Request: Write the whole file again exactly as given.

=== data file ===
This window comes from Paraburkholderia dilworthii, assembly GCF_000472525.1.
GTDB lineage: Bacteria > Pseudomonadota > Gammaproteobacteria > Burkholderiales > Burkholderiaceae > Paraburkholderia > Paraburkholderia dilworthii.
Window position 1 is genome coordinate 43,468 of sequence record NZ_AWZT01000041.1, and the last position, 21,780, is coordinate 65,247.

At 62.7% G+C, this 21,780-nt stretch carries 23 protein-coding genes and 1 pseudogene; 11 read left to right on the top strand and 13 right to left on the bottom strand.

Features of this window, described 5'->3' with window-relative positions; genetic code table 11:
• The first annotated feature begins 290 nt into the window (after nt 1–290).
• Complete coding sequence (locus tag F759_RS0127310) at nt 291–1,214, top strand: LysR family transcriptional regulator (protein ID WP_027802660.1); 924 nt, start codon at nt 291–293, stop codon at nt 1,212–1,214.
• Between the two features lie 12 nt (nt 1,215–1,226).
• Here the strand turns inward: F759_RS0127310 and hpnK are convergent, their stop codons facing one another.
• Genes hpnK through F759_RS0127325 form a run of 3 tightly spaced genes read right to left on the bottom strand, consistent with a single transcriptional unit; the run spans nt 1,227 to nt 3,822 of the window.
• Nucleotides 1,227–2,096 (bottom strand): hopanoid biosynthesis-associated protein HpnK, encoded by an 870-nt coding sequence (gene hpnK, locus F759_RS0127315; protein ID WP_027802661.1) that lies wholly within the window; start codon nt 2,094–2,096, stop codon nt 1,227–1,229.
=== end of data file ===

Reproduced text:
This window comes from Paraburkholderia dilworthii, assembly GCF_000472525.1.
GTDB lineage: Bacteria > Pseudomonadota > Gammaproteobacteria > Burkholderiales > Burkholderiaceae > Paraburkholderia > Paraburkholderia dilworthii.
Window position 1 is genome coordinate 43,468 of sequence record NZ_AWZT01000041.1, and the last position, 21,780, is coordinate 65,247.

At 62.7% G+C, this 21,780-nt stretch carries 23 protein-coding genes and 1 pseudogene; 11 read left to right on the top strand and 13 right to left on the bottom strand.

Features of this window, described 5'->3' with window-relative positions; genetic code table 11:
• The first annotated feature begins 290 nt into the window (after nt 1–290).
• Complete coding sequence (locus tag F759_RS0127310) at nt 291–1,214, top strand: LysR family transcriptional regulator (protein ID WP_027802660.1); 924 nt, start codon at nt 291–293, stop codon at nt 1,212–1,214.
• Between the two features lie 12 nt (nt 1,215–1,226).
• Here the strand turns inward: F759_RS0127310 and hpnK are convergent, their stop codons facing one another.
• Genes hpnK through F759_RS0127325 form a run of 3 tightly spaced genes read right to left on the bottom strand, consistent with a single transcriptional unit; the run spans nt 1,227 to nt 3,822 of the window.
• Nucleotides 1,227–2,096 (bottom strand): hopanoid biosynthesis-associated protein HpnK, encoded by an 870-nt coding sequence (gene hpnK, locus F759_RS0127315; protein ID WP_027802661.1) that lies wholly within the window; start codon nt 2,094–2,096, stop codon nt 1,227–1,229.